NFC team profiles

In advance of the NFL draft Scouts Inc.'s Gary Horton examines the NFC's decision-makers, needs and offensive and defensive philosophies.

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NFC East

Dallas Dallas Cowboys
The scouts and coaches are free to give opinions, but their power is limited because all of those come from owner Jerry Jones. Complete Profile

New York Giants New York Giants
Offensive coordinator Kevin Gilbride uses a power run-oriented offense designed to wear down defenses and establish ball control -- especially because the receiver position is very shaky. Complete Profile

Philadelphia Philadelphia Eagles
Head coach Andy Reid runs this front office and his voice is final. However, he has a personality that is not overwhelming and he listens and welcomes input by everybody. Complete Profile

Washington Washington Redskins
This could be a challenging year for vice president of football operations Vinny Cerrato and his front office because there is a feeling that owner Daniel Snyder's patience could be waning. Complete Profile

NFC North

Chicago Chicago Bears
The Bears prefer to rely on a power run game with some two tight end sets designed to move the chains and eat up the clock. Complete Profile

Detroit Detroit Lions
Lions' fans are hoping that they finally have a front office that they can trust after years of bad personnel decisions. They have a new coaching staff and a rebuilt front office, so better days may be ahead. Complete Profile

Green Bay Green Bay Packers
This looks like an exotic offense at times with a lot of personnel groupings and motion, which is designed to confuse opposing defenses and create favorable matchups. Complete Profile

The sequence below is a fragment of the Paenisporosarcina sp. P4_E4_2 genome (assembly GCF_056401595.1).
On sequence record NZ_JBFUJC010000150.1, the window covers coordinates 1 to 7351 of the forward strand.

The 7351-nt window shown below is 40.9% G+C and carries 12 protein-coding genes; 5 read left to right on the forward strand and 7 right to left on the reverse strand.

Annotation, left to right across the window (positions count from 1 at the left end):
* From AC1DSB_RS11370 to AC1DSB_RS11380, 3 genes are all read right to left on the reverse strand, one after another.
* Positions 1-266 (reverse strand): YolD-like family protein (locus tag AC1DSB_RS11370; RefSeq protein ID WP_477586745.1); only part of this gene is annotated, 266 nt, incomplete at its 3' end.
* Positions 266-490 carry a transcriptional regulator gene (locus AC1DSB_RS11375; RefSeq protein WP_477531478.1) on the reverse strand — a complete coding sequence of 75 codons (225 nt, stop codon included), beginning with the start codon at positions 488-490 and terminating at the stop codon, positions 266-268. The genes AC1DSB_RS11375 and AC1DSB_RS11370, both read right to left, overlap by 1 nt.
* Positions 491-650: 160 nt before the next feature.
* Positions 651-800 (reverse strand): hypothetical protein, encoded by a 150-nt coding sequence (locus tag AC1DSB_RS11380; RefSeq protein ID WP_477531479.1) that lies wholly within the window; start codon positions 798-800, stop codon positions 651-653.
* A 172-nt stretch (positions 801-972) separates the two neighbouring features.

Minnesota Minnesota Vikings
Although there are a lot of titles in this front office, head coach Brad Childress has a lot more say than most people realize. He is a strong-minded evaluator with a firm idea of what he wants. Complete Profile

NFC South

Atlanta Atlanta Falcons
General manager Thomas Dimitroff was almost perfect in his rookie year in Atlanta and he is building an excellent front office -- basically in the image of his former team, the Patriots. Complete Profile

Carolina Carolina Panthers
General manager Marty Hurney and head coach John Fox seem to have a great working relationship and they may be more in sync than any other duo in the league. Complete Profile

New Orleans New Orleans Saints
This is pretty much a two-man front office with coach Sean Payton and general manager Mickey Loomis, but Payton calls most of the shots. Complete Profile

Tampa Bay Tampa Bay Buccaneers
New head coach Raheem Morris has no experience making personnel decisions and new general manager Mark Dominik who has never run a front office. Something has to give. Complete Profile

NFC West

Arizona Arizona Cardinals
Coach Ken Whisenhunt would ideally like to be more balanced on offense, but as long as Kurt Warner is his quarterback this will continue to be a pass-oriented attack with a lot of spread sets designed to dictate matchups. Complete Profile

San Francisco San Francisco 49ers
The 49ers have one of the strangest front office structures in the NFL, at least from the outside looking in. The good news is that head coach Mike Singletary has gained a lot of power in personnel matters. Complete Profile

Seattle Seattle Seahawks
There is a new coaching staff and Mike Holmgren isn't around, so the spotlight is now on veteran president of football operations and general manager Tim Ruskell alone to get this team turned around. Complete Profile

St. Louis St. Louis Rams
New offensive coordinator Pat Shurmur comes from a pass-oriented Eagles offense, but with the Rams he will adjust that philosophy to a more run-oriented scheme that head coach Steve Spagnuolo prefers. Complete Profile

Gary Horton is a pro scout for Scouts Inc. and has been a football talent evaluator for more than 30 years. He spent 10 years in the NFL and 10 years at the college level before launching a private scouting firm called The War Room.